Using high temporal resolution δD, δ¹⁸O to determine groundwater and surface water interactions in tropical catchments

Rockett, Nicholas (2015) Using high temporal resolution δD, δ¹⁸O to determine groundwater and surface water interactions in tropical catchments. Masters (Research) thesis, James Cook University.

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This Master thesis focuses on the deployment of newly developed instruments capable of monitoring the isotopic composition of water continuously and in-situ in a remote, pristine, rainforest location in the Daintree region of Far-North Queensland. Over a series of four rain-system events, towards the end of the tropical wet season 2013, two Picarro, Cavity Ring-Down Spectrometers, incorporating Diffusion Sampling units (DS-CRDS), were operated simultaneously over an extended period, to measure rainwater and creekwater isotope values at sub-minute temporal resolution. Over the series of experiments, successful methods and operational strategies were developed to cope with the often-challenging conditions faced. One storm occurrence was successfully monitored by both CRDSs during a field trip in early March 2013. Two significant rain events occurred during the transition of this system: one very intense flood event, recording a fall of 7.55 ‰ VSMOW in rainwater values and a second, less intense event, over a protracted period, with a fall of 9.68 ‰ VSMOW. The second instrument simultaneously recorded creek water isotope values, recording a fall of 1.6 ‰ VSMOW over the course of the second event. Comparison of rain intensity and ambient air temperature with isotope value, over the two events showed no significant positive correlation, confirming previous research. The simultaneous monitoring results, from the second event demonstrate the superiority of high temporal resolution methods in monitoring and modeling the water cycle and streamflow generation. Comparing mean isotope values for both event and creek water, real time values for event-water/mean values for creek-water and real time values for event-water/ 15-minute discreet values for creek-water, indicated that high resolution, in conjunction with the extra component, can highlight subtle changes to creek contribution over time. Using statistical mean values to calculate relative contribution of event water to discharge results in an input of 0.03 %. When calculated using the mean contribution values of real time analysis, the event water contributions are: 3.88 %, using mean fixed value creek/groundwater and 5.53 % using mean 15-minute values for creekwater and fixed value groundwater. These results suggest that higher temporal resolution monitoring components may produce greater accuracy in discharge contribution values.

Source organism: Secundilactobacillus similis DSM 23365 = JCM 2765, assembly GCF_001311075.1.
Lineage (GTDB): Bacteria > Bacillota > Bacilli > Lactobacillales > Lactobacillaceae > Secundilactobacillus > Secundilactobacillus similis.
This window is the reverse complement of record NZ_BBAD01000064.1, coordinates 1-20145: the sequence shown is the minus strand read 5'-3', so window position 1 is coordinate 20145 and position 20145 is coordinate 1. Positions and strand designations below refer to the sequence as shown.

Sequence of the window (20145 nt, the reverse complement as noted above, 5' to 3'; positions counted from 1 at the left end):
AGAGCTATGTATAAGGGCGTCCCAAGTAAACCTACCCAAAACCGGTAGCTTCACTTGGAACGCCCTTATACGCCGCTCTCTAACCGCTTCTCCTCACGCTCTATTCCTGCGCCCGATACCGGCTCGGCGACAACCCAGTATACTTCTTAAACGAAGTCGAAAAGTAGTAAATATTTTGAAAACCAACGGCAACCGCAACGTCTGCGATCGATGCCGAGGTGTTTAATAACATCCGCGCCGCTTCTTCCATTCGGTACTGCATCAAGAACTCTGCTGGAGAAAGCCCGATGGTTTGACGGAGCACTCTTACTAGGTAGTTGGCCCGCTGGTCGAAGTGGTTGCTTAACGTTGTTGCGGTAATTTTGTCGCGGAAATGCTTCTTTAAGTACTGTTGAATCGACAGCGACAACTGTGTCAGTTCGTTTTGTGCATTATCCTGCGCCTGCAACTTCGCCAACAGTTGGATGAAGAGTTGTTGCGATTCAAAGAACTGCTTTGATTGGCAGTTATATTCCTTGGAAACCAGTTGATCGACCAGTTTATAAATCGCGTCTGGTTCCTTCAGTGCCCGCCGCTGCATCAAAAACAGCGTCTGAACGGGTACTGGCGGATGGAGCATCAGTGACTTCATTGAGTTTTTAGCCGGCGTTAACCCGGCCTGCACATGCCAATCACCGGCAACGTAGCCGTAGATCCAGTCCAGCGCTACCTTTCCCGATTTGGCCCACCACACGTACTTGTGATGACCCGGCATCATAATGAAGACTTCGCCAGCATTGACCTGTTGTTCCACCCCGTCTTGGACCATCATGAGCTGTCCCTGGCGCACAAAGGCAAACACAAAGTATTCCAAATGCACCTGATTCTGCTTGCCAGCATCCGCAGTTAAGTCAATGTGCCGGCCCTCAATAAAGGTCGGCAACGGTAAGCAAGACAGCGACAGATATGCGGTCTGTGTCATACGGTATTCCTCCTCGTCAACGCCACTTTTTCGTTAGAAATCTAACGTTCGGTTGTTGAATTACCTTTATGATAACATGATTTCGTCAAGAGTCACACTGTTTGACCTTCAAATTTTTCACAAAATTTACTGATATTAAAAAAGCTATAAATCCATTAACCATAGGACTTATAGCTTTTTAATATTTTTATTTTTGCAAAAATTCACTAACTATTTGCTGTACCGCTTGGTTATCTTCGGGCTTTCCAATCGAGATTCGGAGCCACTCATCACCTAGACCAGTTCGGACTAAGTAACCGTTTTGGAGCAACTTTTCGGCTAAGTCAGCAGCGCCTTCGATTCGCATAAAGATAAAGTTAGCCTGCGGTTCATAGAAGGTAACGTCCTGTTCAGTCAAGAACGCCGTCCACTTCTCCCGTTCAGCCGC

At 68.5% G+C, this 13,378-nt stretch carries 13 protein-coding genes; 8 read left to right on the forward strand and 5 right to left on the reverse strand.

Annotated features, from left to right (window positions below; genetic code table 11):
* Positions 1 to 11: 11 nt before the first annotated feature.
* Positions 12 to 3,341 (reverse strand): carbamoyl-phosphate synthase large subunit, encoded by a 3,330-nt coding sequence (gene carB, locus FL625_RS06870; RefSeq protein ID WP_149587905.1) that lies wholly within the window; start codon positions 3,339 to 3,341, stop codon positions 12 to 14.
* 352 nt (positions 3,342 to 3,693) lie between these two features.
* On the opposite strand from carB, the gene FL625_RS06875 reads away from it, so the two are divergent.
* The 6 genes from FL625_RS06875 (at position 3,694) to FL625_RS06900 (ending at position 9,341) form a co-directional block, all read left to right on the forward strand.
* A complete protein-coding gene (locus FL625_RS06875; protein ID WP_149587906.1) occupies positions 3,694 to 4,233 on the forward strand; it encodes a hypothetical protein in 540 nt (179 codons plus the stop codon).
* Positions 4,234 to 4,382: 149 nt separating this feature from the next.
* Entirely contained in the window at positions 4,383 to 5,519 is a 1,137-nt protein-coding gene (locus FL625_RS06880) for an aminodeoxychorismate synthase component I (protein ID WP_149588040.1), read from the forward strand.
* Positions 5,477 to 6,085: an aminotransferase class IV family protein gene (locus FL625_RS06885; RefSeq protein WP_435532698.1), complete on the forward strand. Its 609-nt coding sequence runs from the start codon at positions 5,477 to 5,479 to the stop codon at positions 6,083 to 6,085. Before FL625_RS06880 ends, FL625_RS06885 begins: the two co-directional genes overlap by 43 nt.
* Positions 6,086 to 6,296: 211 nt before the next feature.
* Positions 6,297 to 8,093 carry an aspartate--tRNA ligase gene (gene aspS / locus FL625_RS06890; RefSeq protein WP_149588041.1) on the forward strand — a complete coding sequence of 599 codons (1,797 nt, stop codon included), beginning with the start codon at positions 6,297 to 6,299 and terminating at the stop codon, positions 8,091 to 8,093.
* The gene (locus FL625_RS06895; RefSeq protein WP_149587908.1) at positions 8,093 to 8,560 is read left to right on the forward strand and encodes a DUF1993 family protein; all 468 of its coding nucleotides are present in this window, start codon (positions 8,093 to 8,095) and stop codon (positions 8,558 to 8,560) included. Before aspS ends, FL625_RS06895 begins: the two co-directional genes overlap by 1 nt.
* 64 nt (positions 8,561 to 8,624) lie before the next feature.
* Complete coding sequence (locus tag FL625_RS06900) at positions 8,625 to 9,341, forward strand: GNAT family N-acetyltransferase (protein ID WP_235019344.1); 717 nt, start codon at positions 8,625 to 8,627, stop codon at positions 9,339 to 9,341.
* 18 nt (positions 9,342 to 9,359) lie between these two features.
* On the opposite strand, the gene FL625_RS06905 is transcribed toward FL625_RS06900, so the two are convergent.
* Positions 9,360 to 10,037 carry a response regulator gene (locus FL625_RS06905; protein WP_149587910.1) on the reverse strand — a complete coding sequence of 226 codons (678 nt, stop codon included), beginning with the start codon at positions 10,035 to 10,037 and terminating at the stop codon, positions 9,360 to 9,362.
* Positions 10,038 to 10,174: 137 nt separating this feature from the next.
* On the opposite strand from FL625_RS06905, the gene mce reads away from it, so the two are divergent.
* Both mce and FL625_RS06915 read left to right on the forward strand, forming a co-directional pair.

Item ID: 41340
Item Type: Thesis (Masters (Research))
Keywords: creek water; creeks; Daintree rainforest Daintree; environmental tracers; groundwater flow; groundwater; hydrogeology; Queensland; rain; rainfall; rainwater; surface water hydrology; surface water; Thompson Creek; tropical rainforests; tropics; water isotopes
Date Deposited: 02 Dec 2015 04:31
FoR Codes: 04 EARTH SCIENCES > 0406 Physical Geography and Environmental Geoscience > 040603 Hydrogeology @ 50%
04 EARTH SCIENCES > 0406 Physical Geography and Environmental Geoscience > 040608 Surfacewater Hydrology @ 50%
SEO Codes: 96 ENVIRONMENT > 9609 Land and Water Management > 960903 Coastal and Estuarine Water Management @ 50%
96 ENVIRONMENT > 9611 Physical and Chemical Conditions of Water > 961103 Physical and Chemical Conditions of Water in Fresh, Ground and Surface Water Environments (excl. Urban and @ 50%
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